Marvel Studios boss Kevin Feige recently provided more details as to why Doctor Strange was cut from WandaVision.
Previously, Feige confirmed Strange was cut because he was white and would help Wanda with her newfound powers. He made those claims as part of a Rolling Stone piece from back in May.
Feige stated, “Some people might say, ‘Oh, it would’ve been so cool to see Doctor Strange.’ But it would have taken away from Wanda.”
“We didn’t want the end of the show to be commoditized to go to the next movie – here’s the white guy, ‘Let me show you how power works,’” he added.
Now, Rolling Stone has published more of their interview with Kevin Feige and other members of WandaVision, where he and the show’s head writer Jac Schaeffer provided more details on why Strange was cut and what exactly they had planned for him.
While discussing the show’s in-universe commercials, head writer Jac Schaeffer detailed that Dr. Strange did indeed appear in one of them.
She explained, “There was a version of the commercials where it was Dr. Strange trying to reach out to her, that he was actually behind the commercials, and we moved off of that idea.”
Feige then elaborated, “I haven’t talked about this before, but we had a deal with Benedict [Cumberbatch] to pop up at the end of WandaVision, or somewhere in WandaVision.”
He detailed, “Because we knew we wanted to connect them [Wanda’s next appearance is in the second Dr. Strange movie, next year’s Dr. Strange in the Multiverse of Madness], and wouldn’t it be great. But as we worked on the show, and on the movie, we realized there was no reason to really do that.”
However, Feige himself gave the reason for connecting the show and the movie during an appearance hyping Marvel’s Disney+ shows at Brazil CCXP 2019.
He stated, “After Endgame, thinking, ‘What can we do next?’ Disney+ is going to give us this opportunity to tell even deeper stories with characters you already know and love…in a new type of cinematic way that we haven’t done before. We’ve already started shooting two of them and they’re very, very special.”
“And it all, for the first time, will interlink. So, the MCU will be on your TV screen at home on Disney+ and interconnect with the movies and go back and forth. It’s exciting to expand the MCU into even bigger and better heights,” Feige added.
As for what one of their ideas for a Doctor Strange commercial was, Schaeffer provided some details.
She said, “One of my favorite ideas was that in the Nexus commercial [in Episode Seven], it would kind of be a blink-and-you-miss-it cameo, a quick image of Dr. Strange as the pharmacist in the background.”
“I was very inspired by Fight Club, when Brad Pitt’s character is on the TV in the hotel — like, if you’re looking closely you’d see it for just a second. We were like, “The Nexus commercial is her subconscious. What if Strange is in the background and trying to reach her?” But ultimately we decided in favor of Wanda’s own story,” she added.
Later on in the interview, Schaeffer provided more details on what Strange’s role in the show was supposed to be.
She said, “The plan when I came on board was that there would, at the end of the series, be a handoff, and that Dr. Strange’s participation would amount to essentially a short cameo.”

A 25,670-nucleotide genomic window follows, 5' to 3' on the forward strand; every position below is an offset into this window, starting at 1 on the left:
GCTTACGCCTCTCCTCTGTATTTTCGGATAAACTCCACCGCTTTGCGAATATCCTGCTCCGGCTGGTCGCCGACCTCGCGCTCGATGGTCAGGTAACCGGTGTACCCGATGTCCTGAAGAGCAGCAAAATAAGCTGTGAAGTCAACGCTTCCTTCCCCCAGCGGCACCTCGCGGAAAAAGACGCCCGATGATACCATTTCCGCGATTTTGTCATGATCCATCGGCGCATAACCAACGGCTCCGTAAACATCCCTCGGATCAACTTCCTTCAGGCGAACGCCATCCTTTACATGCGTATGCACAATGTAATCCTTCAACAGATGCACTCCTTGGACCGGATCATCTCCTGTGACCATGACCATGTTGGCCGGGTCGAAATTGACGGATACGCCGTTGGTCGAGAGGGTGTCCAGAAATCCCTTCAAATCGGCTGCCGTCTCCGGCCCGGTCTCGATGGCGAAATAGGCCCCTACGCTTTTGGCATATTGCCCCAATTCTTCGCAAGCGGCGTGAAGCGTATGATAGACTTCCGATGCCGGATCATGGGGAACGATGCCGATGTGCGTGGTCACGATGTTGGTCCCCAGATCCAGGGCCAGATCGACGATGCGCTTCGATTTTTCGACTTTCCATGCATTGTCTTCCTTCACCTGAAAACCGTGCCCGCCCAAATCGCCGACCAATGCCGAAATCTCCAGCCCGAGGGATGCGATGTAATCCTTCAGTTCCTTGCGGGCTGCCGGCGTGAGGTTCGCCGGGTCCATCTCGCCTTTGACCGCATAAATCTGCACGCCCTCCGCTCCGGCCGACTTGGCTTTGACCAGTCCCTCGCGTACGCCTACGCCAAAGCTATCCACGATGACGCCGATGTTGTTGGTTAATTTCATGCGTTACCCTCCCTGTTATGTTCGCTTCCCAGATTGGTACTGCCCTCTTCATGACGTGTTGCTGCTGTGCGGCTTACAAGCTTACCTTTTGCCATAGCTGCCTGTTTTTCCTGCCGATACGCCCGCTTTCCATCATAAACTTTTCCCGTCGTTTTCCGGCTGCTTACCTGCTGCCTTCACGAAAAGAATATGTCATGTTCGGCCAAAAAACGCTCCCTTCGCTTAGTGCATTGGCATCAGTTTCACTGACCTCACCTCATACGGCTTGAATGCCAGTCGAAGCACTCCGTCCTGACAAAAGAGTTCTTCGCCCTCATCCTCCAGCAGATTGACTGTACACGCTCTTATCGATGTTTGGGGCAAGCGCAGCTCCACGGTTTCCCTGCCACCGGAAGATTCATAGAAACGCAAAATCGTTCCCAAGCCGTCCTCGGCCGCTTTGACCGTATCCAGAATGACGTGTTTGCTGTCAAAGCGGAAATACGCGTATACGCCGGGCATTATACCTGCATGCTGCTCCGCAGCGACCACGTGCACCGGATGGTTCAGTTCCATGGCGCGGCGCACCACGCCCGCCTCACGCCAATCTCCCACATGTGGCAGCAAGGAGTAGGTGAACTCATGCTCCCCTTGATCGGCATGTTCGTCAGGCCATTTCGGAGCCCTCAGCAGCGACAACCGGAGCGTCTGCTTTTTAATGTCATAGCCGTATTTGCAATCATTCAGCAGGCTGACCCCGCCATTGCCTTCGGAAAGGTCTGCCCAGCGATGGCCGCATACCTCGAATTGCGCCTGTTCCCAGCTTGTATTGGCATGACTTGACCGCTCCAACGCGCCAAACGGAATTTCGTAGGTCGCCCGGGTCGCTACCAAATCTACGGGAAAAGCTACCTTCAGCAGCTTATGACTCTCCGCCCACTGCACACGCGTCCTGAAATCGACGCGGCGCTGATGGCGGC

“So early outlines had varying versions of the two of them [Wanda and Dr. Strange] kind of riding off into the sunset together. And it didn’t feel quite right,” Schaeffer continued.
She went on, “We wanted to fulfill Wanda’s agency and autonomy within this particular story. So it did feel a little tacked on.”
She then added, “Another problem was, if Dr. Strange shows up at just the end, where was he this whole time? I did love writing variations of Dr. Strange, variations on those final beats. It was a pleasure to write for him. There were versions where she was flying past the city limits and then encountered Dr. Strange, that kind of thing.”
Since they nixed Doctor Strange from WandaVision, Feige explained they had to do a rewrite for Doctor Strange and the Multiverse of Madness.
He told Rolling Stone, “So that meant we had to reconceive how they meet in that movie. And now we have a better ending on WandaVision than we initially thought of, and a better storyline in Dr. Strange.”
“And that’s usually how it works, which is to lay the chess pieces the way you want them to go in a general fashion, but always be willing and open to shifting them around to better serve each individual one,” concluded Feige.
Interestingly enough, while they nixed the Doctor Strange cameo from the commercial as well as how he and Scarlet Witch would meet, they did keep the Claymation ad from episode six despite it not being tied to Wanda’s consciousness.
Schaeffer relayed, “Kevin loved it so much, and we’d changed it in a draft, and he was like, ‘No, no, go back to the version where the kid withers on the beach.'”
“So the idea of having a Claymation one was just so exciting and so right for the era. It didn’t change when we moved away from the Dr. Strange idea, so it feels like an outlier, I think,” she elaborated.
What do you make of this information from Kevin Feige and Jac Schaeffer? Did they make the right decision by axing Doctor Strange? Should they have made the show more interlinked to the MCU films like Feige promised?